“That was the spark,” said Katie. “There were lots of people involved before it fell into place. But it did take years.”

The big issue for the community was that the only sanctuary that rescued baby elephants in Kenya was Sheldrick Wildlife Trust in Nairobi. Sheldrick released the orphans it rescued to the Tsavo Conservation Area in southeastern Kenya, far away from Samburu lands. The community wanted the elephants they rescued to join herds in their local area. Thus Reteti was born.

Parade of young elephants coming into the compound for their feeding at Reteti Elephant Sanctuary, Namunyak, Kenya

When the babies came into the corral for their feeding, it was easy to see why the community wanted to keep these babies on Samburu lands. The first group ranged from nine months to about 15 months old. They were beyond adorable.

A wide view of the feeding compound with a row of keepers with milk bottles to feed juvenile elephants at the Reteti Elephant Sanctuary, Namunyak, Kenya

The second group of elephants to come into the compound were between two to four years old. They enjoyed splashing in the pool and rolling in the mud.

Baby elephant splashing in a pool, facing camera with ears wide, at Reteti Elephant Sanctuary, Namunyak, Kenya

The eldest elephants did not come out because the Reteti keepers were reducing their contact with humans. “We have stopped feeding them milk because they are in a weaning process,” said Dorothy. They are allowed to graze outside and to interact with the wild elephants nearby. Reteti elephants are released at about seven years old, when they are strong enough to chase predators away. Currently Reteti is caring for about 43 elephants.

After the feeding, we were invited inside the kitchen, where Dorothy explained  more about the process of rescuing and raising baby elephants.

“Elephants are migrant animals. They move from place to place, depending on the season,” she said. “When one place is dry, they move to another place. They never forget. They keep memories for life. We believe that one day they’ll go back to their right families.”

Close up parade of juvenile elephants entering the compound for feeding at the Reteti Elephant Sanctuary, Namunyak, Kenya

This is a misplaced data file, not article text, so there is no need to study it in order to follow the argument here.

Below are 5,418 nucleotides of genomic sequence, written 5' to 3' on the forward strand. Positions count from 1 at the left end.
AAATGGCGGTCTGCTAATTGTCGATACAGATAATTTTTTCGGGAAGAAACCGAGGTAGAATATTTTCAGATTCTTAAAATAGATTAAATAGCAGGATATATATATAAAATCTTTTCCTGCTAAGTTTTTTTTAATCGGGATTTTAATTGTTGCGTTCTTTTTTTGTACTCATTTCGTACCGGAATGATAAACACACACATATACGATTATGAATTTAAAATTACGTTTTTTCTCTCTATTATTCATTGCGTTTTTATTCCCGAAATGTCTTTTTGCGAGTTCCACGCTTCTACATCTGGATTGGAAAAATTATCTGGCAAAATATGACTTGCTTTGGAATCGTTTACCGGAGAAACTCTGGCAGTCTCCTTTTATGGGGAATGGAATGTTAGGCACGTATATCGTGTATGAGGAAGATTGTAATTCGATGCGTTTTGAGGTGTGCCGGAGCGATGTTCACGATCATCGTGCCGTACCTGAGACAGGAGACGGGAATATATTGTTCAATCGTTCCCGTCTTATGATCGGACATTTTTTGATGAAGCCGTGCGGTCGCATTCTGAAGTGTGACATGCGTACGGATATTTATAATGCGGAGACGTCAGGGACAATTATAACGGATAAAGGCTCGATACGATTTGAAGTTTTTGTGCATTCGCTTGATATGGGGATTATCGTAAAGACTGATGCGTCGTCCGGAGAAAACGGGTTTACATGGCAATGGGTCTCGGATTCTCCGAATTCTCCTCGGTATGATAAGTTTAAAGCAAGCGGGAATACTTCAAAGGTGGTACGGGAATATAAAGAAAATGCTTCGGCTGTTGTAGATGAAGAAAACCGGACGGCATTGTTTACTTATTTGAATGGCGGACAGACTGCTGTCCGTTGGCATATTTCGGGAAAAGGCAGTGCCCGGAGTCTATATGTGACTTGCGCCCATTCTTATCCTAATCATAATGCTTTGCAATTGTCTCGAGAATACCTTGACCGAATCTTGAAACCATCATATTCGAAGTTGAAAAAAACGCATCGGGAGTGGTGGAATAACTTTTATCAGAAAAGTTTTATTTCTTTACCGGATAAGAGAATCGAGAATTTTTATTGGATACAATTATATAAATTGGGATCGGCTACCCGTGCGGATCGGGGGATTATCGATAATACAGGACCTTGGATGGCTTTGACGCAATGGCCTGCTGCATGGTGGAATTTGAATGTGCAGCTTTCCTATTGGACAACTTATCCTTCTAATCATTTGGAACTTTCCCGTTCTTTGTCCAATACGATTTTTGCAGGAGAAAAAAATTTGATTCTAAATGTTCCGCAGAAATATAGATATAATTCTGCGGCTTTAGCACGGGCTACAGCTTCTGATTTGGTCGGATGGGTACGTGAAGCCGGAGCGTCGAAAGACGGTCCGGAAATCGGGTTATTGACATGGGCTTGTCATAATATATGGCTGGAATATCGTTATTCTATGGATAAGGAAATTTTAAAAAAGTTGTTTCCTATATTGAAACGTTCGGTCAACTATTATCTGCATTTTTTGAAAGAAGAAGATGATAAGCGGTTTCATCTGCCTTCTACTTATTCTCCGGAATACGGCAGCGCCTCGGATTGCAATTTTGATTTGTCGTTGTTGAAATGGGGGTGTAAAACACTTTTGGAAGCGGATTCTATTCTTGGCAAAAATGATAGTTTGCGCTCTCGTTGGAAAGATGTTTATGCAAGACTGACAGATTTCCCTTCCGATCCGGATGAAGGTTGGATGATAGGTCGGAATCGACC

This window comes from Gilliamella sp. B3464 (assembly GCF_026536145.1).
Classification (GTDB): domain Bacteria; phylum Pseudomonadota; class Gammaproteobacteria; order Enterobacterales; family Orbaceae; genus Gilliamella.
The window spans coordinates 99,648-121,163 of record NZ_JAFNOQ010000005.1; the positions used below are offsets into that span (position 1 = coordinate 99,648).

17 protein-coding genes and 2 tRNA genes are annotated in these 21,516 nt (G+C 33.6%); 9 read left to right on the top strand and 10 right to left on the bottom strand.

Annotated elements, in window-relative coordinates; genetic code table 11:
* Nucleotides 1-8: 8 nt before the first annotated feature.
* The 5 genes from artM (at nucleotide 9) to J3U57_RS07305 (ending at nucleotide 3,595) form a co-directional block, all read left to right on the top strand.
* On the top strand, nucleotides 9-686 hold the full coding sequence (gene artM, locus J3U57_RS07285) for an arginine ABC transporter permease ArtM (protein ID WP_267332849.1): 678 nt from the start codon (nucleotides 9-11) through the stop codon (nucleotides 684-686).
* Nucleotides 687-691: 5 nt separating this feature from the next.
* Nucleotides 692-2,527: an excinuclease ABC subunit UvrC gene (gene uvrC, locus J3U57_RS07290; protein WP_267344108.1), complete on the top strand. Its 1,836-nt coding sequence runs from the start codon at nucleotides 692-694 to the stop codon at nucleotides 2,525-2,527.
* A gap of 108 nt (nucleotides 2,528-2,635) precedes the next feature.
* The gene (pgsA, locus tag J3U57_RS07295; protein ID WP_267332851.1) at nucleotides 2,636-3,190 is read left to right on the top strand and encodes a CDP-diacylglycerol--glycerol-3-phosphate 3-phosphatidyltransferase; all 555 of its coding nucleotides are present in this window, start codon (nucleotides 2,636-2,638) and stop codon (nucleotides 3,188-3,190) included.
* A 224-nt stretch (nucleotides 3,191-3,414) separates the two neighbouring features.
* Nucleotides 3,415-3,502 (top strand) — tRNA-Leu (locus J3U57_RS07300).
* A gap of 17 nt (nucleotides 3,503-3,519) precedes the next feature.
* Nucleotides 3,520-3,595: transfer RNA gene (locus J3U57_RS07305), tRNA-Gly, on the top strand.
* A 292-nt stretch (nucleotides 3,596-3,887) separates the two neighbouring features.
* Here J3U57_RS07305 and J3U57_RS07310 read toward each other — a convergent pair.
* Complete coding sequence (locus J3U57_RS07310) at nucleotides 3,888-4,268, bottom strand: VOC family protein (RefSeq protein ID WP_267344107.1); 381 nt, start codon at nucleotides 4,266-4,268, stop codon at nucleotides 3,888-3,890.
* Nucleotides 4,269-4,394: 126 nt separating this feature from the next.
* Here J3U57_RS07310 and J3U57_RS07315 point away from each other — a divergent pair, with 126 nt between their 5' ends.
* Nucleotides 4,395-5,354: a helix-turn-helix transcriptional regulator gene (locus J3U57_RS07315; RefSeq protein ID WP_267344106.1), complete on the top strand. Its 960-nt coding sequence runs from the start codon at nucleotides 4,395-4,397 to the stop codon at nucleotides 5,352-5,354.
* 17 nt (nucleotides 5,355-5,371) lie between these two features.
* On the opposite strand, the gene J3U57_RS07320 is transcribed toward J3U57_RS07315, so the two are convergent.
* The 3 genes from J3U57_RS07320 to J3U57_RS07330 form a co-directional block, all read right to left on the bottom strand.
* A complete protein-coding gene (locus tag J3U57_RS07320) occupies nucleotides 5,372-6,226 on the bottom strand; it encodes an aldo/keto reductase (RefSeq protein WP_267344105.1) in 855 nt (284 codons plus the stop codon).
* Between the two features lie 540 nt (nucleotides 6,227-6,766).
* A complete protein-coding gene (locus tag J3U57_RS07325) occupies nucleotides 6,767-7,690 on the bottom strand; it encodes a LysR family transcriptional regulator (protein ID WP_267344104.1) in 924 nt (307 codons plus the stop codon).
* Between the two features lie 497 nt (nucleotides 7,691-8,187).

Some of the stories of the rescued elephants are amazing. Long’uro, who was rescued about four years ago, has no trunk. We wondered if he can ever be released. “We are still learning about what he can do by himself and what he can’t do,” she said, describing how he kneels down to drink and how he positions himself to get showers when the other elephants spray themselves to cool off. Dorothy was cautiously optimistic about his prospects.

The elephants at Reteti are fed four times a day. “We have people working both day and night shifts. It’s always working hours here,” she laughed. The sanctuary has 130 people with permanent jobs, including seven keepers and some management.

A young woman keeper feeding juvenile elephants close up at the Reteti Elephant Sanctuary, Namunyak, Kenya

In addition, Reteti employs 1,200 village women who have been supplying goat milk to the sanctuary since 2020 during the double whammy of the Covid formula shortage and drought. “It has been life transforming because those women now have power. We have opened bank accounts for them. It started as a trial, and now they are running small businesses in the village, educating their kids and feeding their families very well,” said Dorothy. Counting all the family members, the arrangement is providing food for more than seven thousand people and keeping the community above the poverty level.

A dozen or more milk bottles for feeding baby elephants at Reteti Elephant Sanctuary, Namunyak, Kenya

Why goat’s milk? According to Dorothy, it’s 90 percent similar to elephant milk. Both animals browse and graze, so their diet is similar. The goat milk is supplemented to bring it up to the calorie level needed by the elephants. Supplements include desiccated coconut, whey protein, spirulina and vitamins.